» READ MORE: Former Temple business school dean guilty in rankings scandal fraud case

But the Florida organization’s guidelines allow room for interpretation. Staff, they say, should “use their best professional judgment when making a determination that a graduate’s job is a professional MBA level employment.” They add: “If the graduate believes the job is MBA-level ... then the job is MBA-level.”

In response to questions from The Inquirer, the organization said nothing bars schools when counting their own employees when filing figures for jobs held by MBA graduates. In doing so, however, the group said they should consider how likely a job is to become permanent in deeming a position MBA-level.

At one point in 2018, White’s lawsuit says, a Rutgers administrator objected when the business school was preparing to grant jobs to two graduates, saying they both were “significantly overqualified” and that the school should hunt for less-skilled applicants.

“I understand they may be overqualified but if they are willing to accept please go ahead,” was the response.

Later in 2018, Lei and an assistant dean exchange messages about whether it was necessary to explain to the ranking organizations that the in-house positions were temporary.

“I am not familiar with the placement data reporting process,” Lei wrote. “However, if the temporary hiring should be disclosed to the ranking agency, please do so to avoid any misunderstanding. The reputation of RBS and our integrity are more important than anything else.”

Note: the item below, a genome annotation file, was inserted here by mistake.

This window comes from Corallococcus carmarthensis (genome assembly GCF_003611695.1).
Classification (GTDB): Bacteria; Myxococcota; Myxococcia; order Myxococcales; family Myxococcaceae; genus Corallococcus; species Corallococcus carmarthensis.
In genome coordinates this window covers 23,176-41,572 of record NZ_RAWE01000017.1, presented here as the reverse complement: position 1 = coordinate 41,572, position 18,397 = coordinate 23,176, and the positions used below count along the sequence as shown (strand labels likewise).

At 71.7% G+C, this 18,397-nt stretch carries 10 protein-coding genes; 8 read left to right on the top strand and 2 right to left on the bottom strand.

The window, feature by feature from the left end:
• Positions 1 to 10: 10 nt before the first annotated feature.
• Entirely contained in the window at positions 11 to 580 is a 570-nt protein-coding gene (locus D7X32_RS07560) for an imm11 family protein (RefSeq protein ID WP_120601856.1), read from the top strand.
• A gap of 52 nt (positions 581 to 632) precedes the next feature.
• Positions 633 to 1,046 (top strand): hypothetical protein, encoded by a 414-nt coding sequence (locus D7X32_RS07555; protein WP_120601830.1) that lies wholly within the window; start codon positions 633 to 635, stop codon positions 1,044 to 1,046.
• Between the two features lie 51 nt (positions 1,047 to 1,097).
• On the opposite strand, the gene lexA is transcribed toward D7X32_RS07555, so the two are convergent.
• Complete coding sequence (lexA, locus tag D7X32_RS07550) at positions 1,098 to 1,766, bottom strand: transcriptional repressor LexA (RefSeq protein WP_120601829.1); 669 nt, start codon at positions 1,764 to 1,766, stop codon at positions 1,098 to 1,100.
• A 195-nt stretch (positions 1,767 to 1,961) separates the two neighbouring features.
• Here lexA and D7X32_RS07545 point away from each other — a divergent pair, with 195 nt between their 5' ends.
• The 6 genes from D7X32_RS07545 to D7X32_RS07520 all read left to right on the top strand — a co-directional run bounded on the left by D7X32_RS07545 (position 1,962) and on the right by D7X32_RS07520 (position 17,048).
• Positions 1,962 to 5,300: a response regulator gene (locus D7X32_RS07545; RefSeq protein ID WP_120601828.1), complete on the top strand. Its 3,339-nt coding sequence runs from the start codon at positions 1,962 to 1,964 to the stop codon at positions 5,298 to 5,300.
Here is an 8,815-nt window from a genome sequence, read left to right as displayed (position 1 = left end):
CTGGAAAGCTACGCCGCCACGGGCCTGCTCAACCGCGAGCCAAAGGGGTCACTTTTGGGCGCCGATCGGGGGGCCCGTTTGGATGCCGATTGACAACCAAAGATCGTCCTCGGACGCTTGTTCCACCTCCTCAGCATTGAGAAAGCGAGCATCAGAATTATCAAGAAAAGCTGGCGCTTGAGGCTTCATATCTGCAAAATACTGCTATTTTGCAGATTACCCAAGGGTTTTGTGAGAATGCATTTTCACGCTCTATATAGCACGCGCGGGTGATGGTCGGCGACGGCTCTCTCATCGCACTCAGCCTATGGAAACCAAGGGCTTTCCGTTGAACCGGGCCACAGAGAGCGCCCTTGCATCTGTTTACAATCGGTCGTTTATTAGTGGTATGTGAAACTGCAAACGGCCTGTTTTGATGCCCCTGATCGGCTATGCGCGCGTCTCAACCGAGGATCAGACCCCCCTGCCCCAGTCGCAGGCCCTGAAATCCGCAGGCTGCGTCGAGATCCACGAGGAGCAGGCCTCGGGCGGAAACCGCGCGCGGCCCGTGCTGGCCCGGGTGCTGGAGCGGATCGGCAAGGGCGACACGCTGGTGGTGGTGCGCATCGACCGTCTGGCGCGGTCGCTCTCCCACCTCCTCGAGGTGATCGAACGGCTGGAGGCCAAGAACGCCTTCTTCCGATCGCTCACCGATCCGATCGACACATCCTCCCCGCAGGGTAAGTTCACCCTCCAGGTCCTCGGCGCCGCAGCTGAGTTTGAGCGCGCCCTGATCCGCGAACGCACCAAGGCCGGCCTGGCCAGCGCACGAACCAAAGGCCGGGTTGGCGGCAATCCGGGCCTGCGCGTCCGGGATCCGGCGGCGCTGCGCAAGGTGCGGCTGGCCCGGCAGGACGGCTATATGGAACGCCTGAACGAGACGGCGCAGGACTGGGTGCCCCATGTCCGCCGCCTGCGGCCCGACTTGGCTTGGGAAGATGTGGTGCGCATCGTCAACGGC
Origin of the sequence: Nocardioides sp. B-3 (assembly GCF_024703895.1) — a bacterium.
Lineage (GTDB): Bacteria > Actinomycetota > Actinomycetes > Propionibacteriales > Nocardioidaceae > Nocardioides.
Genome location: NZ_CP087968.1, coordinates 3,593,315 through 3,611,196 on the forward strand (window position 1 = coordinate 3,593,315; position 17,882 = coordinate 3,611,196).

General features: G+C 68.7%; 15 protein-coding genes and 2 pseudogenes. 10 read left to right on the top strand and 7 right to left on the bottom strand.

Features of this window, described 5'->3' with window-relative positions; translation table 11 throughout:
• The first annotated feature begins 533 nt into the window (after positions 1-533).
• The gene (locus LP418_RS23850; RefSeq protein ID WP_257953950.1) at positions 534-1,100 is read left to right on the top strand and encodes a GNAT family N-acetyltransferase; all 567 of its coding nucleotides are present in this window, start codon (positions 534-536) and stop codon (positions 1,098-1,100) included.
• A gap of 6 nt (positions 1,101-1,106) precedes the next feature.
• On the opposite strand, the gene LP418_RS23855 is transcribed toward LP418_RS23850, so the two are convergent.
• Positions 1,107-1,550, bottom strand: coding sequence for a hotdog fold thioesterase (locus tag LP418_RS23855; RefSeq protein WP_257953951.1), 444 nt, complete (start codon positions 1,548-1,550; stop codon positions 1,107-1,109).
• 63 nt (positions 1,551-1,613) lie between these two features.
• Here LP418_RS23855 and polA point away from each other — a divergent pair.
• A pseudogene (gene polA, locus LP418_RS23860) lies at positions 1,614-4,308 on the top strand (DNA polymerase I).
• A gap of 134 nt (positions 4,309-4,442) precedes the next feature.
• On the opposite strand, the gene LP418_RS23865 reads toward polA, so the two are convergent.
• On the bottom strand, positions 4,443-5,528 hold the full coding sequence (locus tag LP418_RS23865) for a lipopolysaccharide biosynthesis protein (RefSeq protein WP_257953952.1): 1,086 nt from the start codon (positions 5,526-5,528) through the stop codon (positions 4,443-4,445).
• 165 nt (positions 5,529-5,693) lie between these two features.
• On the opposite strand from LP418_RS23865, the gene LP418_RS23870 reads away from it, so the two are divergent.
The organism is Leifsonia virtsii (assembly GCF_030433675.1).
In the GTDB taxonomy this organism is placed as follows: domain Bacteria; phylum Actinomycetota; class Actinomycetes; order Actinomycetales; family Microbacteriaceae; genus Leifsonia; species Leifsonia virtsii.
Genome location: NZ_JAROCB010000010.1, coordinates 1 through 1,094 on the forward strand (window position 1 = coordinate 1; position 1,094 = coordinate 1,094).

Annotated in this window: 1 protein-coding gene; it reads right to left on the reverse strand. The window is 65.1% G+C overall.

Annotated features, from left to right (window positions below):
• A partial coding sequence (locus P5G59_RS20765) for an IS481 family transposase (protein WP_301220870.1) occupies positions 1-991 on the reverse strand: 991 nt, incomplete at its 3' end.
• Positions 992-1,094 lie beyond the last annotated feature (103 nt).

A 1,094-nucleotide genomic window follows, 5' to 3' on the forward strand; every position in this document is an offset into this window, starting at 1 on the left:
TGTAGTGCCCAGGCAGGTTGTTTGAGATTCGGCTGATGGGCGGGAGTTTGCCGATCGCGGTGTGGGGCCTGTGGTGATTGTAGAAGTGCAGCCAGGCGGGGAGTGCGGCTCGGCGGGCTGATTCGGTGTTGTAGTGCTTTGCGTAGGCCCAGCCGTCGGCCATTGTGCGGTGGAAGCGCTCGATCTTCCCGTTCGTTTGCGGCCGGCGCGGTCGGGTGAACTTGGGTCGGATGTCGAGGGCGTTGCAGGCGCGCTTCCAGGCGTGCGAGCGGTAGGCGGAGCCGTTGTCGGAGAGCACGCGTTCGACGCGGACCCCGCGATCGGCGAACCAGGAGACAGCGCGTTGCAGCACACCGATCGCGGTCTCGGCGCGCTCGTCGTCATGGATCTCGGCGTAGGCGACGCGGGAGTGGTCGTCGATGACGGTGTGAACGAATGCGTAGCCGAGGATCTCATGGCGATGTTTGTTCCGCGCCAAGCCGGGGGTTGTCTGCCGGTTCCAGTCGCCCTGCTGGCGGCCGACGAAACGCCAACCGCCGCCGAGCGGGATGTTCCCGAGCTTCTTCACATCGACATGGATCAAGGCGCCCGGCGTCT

The assistant dean responded that the jobs have the “potential of leading to a full-time position. ... If that is the case, the standards state that we count them as employed.”

How all of this drove Rutgers’ rankings is unclear.

To score colleges, the various services each rely on their own arcane methods. U.S. News for example, has a system under which it takes into account such factors as the opinions of other academics of a school, how hard a school is to get into, and the starting pay of graduates. It says it bases 21% of the overall score on what share of the graduates have landed jobs.

U.S. News refused to make available its yearly scores for employment for Rutgers business school, though it makes them public on an annual basis on the internet. However, The Inquirer obtained them from another source. The results were mixed. In 2016, for instance, the school reported that 93.5% of its newly minted MBAs had jobs three months after graduation. The figure rose and fell after that, and in the most recent tally, hit 97.2%.

Overall, in its newest ranking last month, U.S. News deemed Rutgers’ full-time business school program as the 45th best in the nation. Still, its figure for job placement after three months was slightly better than that of the No. 1 (tied) MBA full-time programs, those of the University of Pennsylvania and the University of Chicago.

The latest U.S. News overall ranking for the Rutgers program was down one step from its 44th ranking in 2018, according to John A. Byrne, editor-in-chief of Poets & Quants, a website that reports on business schools and archives rankings.

In a message to staff and faculty, cited in White’s suit, Lei found “wonderful news” in another ranking, from the Financial Times. Among U.S. public business schools wrote, Rutgers was No. 3 for employment after three months.

“Thank you for your efforts to continually deliver a meaningful MBA experience at Rutgers Business School,” she wrote. “Go Team - RBS!!!”